Section: Global Kenyon

Global Kenyon: North, South Korea use musical diplomacy

Global Kenyon is the Collegian’s recurring international news feature. Because these pieces will be short, we hope they will inspire readers to conduct research about the global world on their own.

South Korea will host the Olympic Winter Games XXIII this February. While international and regional tensions have escalated, music has become a critical source for improving the diplomatic relationship between North and South Korea.

The two countries will use this moment to “present an image of Korea as part of the world,” according to Professor of Music Dane Heuchemer. International focus should be on how the nations attempt to “flout an image of being globalized,” he said.  In recent talks, the North promised to play traditional Korean folk, as well as classical music according to a January 15 New York Times article.  According to the same source, the South Korean government hopes that this musical diplomacy will “contribute to improving relations and recovering the cultural homogeneity.” This motion toward peace comes at a time when tensions have been high between President Donald Trump and Supreme Leader of North Korea Kim Jong Un.

In 1988, South Korea hosted the Winter Games in Seoul. Through the games, “South Korea reintroduced itself to the world,” according to a Dec. 18 Los Angeles Times article.For three years prior, North and South Korean delegations discussed their roles in the games. Despite diplomatic efforts, North Korea rejected their proposed role, and withdrew from the 1988 games altogether, according to a Dec. 20 Business Insider article.Nine months before the 1988 games, North Korean agents bombed a Korean Air Flight in which there were no survivors, according to a Jan. 3 Reuters article. The games could act as a symbol for deescelating tensions between the nations. Assistant Track and Field Coach and Recruiting Coordinator Brian Clymer said the games are “a mirror of our globalized world.” Fortunately, the 1988 games were  successful.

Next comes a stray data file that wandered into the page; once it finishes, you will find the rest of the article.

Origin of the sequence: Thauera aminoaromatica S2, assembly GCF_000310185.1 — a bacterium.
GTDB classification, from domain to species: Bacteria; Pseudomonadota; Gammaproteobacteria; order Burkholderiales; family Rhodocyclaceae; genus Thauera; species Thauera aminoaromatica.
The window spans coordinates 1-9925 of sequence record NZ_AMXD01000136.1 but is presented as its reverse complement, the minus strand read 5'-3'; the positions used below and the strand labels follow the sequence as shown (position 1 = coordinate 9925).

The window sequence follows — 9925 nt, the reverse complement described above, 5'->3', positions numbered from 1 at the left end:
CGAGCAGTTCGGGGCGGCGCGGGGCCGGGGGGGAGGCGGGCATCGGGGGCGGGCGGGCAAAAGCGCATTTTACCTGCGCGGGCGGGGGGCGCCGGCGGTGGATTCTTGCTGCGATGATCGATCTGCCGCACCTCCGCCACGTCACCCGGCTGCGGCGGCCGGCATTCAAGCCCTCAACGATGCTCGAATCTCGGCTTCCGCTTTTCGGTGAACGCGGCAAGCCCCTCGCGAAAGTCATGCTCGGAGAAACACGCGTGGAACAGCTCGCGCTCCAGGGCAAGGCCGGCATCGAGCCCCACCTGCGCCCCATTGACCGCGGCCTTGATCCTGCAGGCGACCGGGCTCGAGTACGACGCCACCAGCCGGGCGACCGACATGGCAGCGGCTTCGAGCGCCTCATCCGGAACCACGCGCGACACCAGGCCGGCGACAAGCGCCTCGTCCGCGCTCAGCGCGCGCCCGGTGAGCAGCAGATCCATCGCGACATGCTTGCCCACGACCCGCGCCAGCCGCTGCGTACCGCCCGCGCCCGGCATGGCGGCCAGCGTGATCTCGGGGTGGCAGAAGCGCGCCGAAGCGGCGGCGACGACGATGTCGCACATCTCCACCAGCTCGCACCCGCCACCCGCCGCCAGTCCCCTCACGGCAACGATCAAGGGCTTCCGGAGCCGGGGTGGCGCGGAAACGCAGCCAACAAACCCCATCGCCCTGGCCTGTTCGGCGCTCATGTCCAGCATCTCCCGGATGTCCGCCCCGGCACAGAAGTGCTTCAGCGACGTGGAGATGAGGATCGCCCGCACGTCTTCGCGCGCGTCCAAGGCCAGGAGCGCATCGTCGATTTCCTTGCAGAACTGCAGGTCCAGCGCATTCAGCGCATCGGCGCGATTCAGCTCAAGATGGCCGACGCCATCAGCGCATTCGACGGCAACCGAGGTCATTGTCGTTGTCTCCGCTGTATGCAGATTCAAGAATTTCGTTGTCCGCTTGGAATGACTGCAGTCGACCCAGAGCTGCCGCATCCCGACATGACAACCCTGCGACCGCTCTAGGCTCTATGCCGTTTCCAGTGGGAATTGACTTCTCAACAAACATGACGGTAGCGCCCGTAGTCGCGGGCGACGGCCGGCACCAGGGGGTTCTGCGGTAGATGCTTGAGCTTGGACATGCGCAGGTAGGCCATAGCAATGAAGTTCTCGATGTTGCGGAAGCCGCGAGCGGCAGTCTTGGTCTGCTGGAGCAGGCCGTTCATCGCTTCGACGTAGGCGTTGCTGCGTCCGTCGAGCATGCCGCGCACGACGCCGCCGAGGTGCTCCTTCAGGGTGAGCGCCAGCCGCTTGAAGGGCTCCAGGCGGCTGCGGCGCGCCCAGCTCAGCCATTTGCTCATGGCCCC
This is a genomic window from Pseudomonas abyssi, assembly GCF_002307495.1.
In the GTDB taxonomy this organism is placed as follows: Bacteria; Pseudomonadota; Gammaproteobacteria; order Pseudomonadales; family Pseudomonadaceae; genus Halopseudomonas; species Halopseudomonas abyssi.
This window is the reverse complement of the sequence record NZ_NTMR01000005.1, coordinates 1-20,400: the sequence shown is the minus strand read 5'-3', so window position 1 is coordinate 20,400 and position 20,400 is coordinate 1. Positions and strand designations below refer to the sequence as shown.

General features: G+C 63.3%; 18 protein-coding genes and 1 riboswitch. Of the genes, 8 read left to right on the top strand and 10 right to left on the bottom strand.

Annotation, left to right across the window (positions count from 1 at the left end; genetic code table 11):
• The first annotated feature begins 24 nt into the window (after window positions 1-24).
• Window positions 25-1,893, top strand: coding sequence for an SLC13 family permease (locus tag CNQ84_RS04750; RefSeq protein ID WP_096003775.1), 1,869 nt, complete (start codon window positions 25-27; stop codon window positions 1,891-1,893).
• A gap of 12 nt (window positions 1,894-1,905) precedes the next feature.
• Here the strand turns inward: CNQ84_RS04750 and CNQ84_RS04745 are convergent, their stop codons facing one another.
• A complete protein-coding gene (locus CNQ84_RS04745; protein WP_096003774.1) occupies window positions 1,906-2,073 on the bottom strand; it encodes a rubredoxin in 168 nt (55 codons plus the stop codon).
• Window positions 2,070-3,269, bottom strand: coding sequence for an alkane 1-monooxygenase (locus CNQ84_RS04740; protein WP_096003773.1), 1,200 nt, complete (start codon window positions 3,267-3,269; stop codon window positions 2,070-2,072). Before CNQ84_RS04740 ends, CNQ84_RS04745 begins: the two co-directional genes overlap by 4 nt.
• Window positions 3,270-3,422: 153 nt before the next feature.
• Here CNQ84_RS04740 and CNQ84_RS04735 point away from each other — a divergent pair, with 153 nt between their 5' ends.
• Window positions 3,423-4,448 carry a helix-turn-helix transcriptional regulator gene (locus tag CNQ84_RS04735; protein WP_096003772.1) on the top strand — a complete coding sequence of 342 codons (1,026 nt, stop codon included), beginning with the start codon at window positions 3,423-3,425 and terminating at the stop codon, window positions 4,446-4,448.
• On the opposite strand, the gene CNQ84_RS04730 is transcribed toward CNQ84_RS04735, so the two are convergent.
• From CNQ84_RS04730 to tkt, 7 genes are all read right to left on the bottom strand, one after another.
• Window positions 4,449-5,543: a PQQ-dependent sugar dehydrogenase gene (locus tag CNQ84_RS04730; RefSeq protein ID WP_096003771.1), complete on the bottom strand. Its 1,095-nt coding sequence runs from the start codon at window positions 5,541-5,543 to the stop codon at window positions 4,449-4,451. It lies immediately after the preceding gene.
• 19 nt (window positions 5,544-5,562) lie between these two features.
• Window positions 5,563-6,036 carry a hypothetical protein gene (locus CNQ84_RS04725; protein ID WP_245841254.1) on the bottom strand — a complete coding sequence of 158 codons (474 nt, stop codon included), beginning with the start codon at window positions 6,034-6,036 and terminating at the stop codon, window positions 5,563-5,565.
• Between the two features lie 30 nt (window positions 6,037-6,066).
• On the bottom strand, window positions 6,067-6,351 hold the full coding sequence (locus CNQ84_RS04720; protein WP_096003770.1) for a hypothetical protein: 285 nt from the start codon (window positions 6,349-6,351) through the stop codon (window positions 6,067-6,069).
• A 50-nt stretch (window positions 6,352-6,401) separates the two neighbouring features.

The success of the 1988 games was a surprise. Today, a relatively peaceful success seems to be the predicted outcome, according to a Jan. 18 CNN article. This is largely due to the careful talks between the two Koreas surrounding musical performances.

K-Pop, short for Korean pop music, is one of the fastest growing genres in the world. It is expected that K-Pop will be featured alongside traditional South Korean and North Korean Orchestra music, according to a Jan. 15 New York Times article and a Jan. 23 ABC News article. The two delegations agreed upon musical acts in about two weeks, according to a Jan. 15  Independent article. As a result of these improved relations, North and South Korea are set to march across the international stage as one united Korea, under one unified flag according to a Jan. 22 NPR article. Despite opposition protests throughout Seoul and Pyeongchang, North and South Korea will also compete as a unified women’s hockey team.


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